On Wed, Mar 11, 2015 at 8:31 PM, Wes Turner email@example.com wrote:
On Mar 11, 2015 12:55 PM, "Maciej Fijalkowski" firstname.lastname@example.org wrote:
On Wed, Mar 11, 2015 at 7:50 PM, Antoine Pitrou email@example.com wrote:
On Wed, 11 Mar 2015 17:27:58 +0000 Brett Cannon firstname.lastname@example.org wrote:
Did anyone ever step forward to do this? I'm a bit worried about the long-term viability of ctypes if we don't have a maintainer or at least someone making sure we are staying up-to-date with upstream libffi. The ctypes module is a dangerous thing, so having a chunk of C code that isn't being properly maintained seems to me to make it even more dangerous.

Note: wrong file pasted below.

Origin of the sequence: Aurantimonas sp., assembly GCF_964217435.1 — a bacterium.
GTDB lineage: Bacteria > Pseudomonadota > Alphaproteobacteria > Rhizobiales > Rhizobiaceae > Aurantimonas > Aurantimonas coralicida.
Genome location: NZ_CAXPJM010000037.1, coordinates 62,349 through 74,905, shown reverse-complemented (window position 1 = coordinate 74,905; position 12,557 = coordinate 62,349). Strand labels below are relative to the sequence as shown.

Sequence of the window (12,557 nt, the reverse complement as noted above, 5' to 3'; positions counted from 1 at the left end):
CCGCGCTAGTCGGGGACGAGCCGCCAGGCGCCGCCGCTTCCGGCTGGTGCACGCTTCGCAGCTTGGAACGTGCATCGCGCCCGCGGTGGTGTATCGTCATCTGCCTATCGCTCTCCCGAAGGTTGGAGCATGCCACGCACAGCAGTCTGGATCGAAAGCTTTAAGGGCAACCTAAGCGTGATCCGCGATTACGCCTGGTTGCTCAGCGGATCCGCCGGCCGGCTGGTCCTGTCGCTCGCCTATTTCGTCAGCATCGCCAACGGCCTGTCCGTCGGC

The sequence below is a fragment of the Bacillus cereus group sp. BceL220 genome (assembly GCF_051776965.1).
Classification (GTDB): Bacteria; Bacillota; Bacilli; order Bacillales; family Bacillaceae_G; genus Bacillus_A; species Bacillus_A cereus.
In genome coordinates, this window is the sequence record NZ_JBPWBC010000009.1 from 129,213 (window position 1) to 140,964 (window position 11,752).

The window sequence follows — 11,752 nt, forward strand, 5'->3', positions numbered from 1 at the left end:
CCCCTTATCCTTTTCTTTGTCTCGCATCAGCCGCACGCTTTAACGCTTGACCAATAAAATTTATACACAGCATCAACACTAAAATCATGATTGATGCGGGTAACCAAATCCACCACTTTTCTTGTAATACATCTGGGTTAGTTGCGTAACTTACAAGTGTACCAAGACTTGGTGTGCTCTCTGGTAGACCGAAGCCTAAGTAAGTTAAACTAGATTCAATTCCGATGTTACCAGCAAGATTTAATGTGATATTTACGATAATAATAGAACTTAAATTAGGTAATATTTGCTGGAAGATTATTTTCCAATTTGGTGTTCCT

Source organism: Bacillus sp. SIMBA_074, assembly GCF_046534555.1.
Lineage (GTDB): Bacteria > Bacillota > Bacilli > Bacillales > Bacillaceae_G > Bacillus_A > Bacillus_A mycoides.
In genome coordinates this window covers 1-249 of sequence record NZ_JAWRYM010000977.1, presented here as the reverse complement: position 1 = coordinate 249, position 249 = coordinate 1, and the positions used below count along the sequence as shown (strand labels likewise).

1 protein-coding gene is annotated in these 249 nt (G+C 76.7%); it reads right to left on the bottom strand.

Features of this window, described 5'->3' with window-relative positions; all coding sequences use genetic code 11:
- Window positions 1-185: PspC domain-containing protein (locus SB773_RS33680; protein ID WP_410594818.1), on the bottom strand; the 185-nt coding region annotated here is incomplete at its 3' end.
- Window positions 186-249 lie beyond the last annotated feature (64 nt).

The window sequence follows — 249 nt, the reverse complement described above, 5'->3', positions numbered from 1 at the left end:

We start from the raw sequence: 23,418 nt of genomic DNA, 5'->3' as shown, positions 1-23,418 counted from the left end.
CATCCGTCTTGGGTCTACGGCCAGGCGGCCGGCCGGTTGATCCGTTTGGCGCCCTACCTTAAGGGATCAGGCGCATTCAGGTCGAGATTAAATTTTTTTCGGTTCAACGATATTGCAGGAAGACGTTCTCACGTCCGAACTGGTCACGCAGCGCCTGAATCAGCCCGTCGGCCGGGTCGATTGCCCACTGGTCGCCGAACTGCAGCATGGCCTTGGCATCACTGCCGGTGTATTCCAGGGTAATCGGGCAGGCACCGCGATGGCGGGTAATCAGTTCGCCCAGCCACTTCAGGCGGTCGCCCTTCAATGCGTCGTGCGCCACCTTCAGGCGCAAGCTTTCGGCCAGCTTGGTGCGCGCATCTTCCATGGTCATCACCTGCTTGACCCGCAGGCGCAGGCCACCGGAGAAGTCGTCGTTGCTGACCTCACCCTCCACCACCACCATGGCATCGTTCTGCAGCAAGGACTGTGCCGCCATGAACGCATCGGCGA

Depends what you call "dangerous". C code doesn't rot quicker than pure Python code :-) Also, libffi really offers a wrapper around platform ABIs, which rarely change.
And yet, lesser known ABIs in libffi contain bugs (as we discovered trying to work there with anything else than x86 really). Also there *are* ABI differencies that change slowly over time (e.g. requiring stack to be 16 byte aligned)
Are there tests for this?
What do you mean? The usual failure mode is "will segfault every now and again if the moon is in the right position" (e.g. the stack alignment thing only happens if the underlaying function uses certain SSE instructions that compilers emit these days in certain circumstances)